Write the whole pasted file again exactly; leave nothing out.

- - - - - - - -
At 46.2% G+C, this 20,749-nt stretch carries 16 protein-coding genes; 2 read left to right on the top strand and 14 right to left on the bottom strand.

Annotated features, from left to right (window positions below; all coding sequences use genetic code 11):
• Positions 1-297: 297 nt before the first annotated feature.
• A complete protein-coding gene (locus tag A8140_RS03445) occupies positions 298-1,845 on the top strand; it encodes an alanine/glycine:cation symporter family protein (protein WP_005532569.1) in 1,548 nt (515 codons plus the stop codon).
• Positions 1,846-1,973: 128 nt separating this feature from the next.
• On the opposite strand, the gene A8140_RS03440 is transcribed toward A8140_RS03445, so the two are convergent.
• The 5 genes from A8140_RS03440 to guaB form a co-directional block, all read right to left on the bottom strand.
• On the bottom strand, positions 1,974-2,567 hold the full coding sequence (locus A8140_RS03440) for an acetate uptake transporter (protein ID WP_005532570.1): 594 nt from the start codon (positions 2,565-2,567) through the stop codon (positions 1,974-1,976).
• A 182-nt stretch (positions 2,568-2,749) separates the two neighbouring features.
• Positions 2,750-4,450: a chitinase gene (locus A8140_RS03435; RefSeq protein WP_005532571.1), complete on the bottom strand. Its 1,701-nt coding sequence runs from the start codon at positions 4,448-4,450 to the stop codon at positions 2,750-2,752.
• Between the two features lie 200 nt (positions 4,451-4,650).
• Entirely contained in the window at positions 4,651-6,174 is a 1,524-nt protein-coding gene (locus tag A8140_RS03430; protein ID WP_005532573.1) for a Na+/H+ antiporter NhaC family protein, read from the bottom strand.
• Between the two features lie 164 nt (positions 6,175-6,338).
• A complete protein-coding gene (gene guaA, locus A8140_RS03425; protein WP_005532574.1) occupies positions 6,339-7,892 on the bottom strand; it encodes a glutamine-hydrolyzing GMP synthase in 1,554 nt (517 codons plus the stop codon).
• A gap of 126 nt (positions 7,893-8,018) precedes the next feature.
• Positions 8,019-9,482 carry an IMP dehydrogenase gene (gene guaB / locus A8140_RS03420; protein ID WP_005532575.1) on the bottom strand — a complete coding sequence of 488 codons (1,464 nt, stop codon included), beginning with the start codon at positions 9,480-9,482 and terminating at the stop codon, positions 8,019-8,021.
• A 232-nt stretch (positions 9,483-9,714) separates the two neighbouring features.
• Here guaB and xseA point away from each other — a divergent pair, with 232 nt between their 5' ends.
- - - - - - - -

At 46.2% G+C, this 20,749-nt stretch carries 16 protein-coding genes; 2 read left to right on the top strand and 14 right to left on the bottom strand.

Annotated features, from left to right (window positions below; all coding sequences use genetic code 11):
• Positions 1-297: 297 nt before the first annotated feature.
• A complete protein-coding gene (locus tag A8140_RS03445) occupies positions 298-1,845 on the top strand; it encodes an alanine/glycine:cation symporter family protein (protein WP_005532569.1) in 1,548 nt (515 codons plus the stop codon).
• Positions 1,846-1,973: 128 nt separating this feature from the next.
• On the opposite strand, the gene A8140_RS03440 is transcribed toward A8140_RS03445, so the two are convergent.
• The 5 genes from A8140_RS03440 to guaB form a co-directional block, all read right to left on the bottom strand.
• On the bottom strand, positions 1,974-2,567 hold the full coding sequence (locus A8140_RS03440) for an acetate uptake transporter (protein ID WP_005532570.1): 594 nt from the start codon (positions 2,565-2,567) through the stop codon (positions 1,974-1,976).
• A 182-nt stretch (positions 2,568-2,749) separates the two neighbouring features.
• Positions 2,750-4,450: a chitinase gene (locus A8140_RS03435; RefSeq protein WP_005532571.1), complete on the bottom strand. Its 1,701-nt coding sequence runs from the start codon at positions 4,448-4,450 to the stop codon at positions 2,750-2,752.
• Between the two features lie 200 nt (positions 4,451-4,650).
• Entirely contained in the window at positions 4,651-6,174 is a 1,524-nt protein-coding gene (locus tag A8140_RS03430; protein ID WP_005532573.1) for a Na+/H+ antiporter NhaC family protein, read from the bottom strand.
• Between the two features lie 164 nt (positions 6,175-6,338).
• A complete protein-coding gene (gene guaA, locus A8140_RS03425; protein WP_005532574.1) occupies positions 6,339-7,892 on the bottom strand; it encodes a glutamine-hydrolyzing GMP synthase in 1,554 nt (517 codons plus the stop codon).
• A gap of 126 nt (positions 7,893-8,018) precedes the next feature.
• Positions 8,019-9,482 carry an IMP dehydrogenase gene (gene guaB / locus A8140_RS03420; protein ID WP_005532575.1) on the bottom strand — a complete coding sequence of 488 codons (1,464 nt, stop codon included), beginning with the start codon at positions 9,480-9,482 and terminating at the stop codon, positions 8,019-8,021.
• A 232-nt stretch (positions 9,483-9,714) separates the two neighbouring features.
• Here guaB and xseA point away from each other — a divergent pair, with 232 nt between their 5' ends.